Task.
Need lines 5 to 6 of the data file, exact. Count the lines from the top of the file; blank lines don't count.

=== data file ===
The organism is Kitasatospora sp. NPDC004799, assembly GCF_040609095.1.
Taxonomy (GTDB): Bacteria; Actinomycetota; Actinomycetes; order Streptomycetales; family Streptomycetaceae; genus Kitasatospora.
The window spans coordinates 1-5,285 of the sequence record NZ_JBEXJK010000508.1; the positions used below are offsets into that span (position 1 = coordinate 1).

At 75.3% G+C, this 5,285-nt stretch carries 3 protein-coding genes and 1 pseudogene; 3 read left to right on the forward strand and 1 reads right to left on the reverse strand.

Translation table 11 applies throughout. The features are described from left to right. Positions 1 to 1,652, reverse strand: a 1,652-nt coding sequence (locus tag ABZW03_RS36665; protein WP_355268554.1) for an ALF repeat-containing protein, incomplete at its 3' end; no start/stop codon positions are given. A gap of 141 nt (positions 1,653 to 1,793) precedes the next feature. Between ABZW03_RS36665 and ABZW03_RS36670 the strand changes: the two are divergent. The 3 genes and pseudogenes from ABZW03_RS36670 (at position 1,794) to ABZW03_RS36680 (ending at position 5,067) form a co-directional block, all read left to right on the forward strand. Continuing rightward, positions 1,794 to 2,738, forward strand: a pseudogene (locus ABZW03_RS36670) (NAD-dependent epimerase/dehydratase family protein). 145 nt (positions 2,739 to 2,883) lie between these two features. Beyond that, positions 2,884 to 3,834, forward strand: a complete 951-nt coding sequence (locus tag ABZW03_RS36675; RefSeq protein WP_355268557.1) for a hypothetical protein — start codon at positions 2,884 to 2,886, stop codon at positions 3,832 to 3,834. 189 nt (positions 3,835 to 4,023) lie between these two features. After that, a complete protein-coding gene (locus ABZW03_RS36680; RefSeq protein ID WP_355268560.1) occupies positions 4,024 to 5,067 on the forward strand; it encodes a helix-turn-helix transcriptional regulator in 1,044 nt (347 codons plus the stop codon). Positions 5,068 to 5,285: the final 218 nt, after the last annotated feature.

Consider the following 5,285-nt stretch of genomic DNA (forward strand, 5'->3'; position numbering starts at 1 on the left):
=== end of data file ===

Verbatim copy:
Translation table 11 applies throughout. The features are described from left to right. Positions 1 to 1,652, reverse strand: a 1,652-nt coding sequence (locus tag ABZW03_RS36665; protein WP_355268554.1) for an ALF repeat-containing protein, incomplete at its 3' end; no start/stop codon positions are given. A gap of 141 nt (positions 1,653 to 1,793) precedes the next feature. Between ABZW03_RS36665 and ABZW03_RS36670 the strand changes: the two are divergent. The 3 genes and pseudogenes from ABZW03_RS36670 (at position 1,794) to ABZW03_RS36680 (ending at position 5,067) form a co-directional block, all read left to right on the forward strand. Continuing rightward, positions 1,794 to 2,738, forward strand: a pseudogene (locus ABZW03_RS36670) (NAD-dependent epimerase/dehydratase family protein). 145 nt (positions 2,739 to 2,883) lie between these two features. Beyond that, positions 2,884 to 3,834, forward strand: a complete 951-nt coding sequence (locus tag ABZW03_RS36675; RefSeq protein WP_355268557.1) for a hypothetical protein — start codon at positions 2,884 to 2,886, stop codon at positions 3,832 to 3,834. 189 nt (positions 3,835 to 4,023) lie between these two features. After that, a complete protein-coding gene (locus ABZW03_RS36680; RefSeq protein ID WP_355268560.1) occupies positions 4,024 to 5,067 on the forward strand; it encodes a helix-turn-helix transcriptional regulator in 1,044 nt (347 codons plus the stop codon). Positions 5,068 to 5,285: the final 218 nt, after the last annotated feature.

Consider the following 5,285-nt stretch of genomic DNA (forward strand, 5'->3'; position numbering starts at 1 on the left):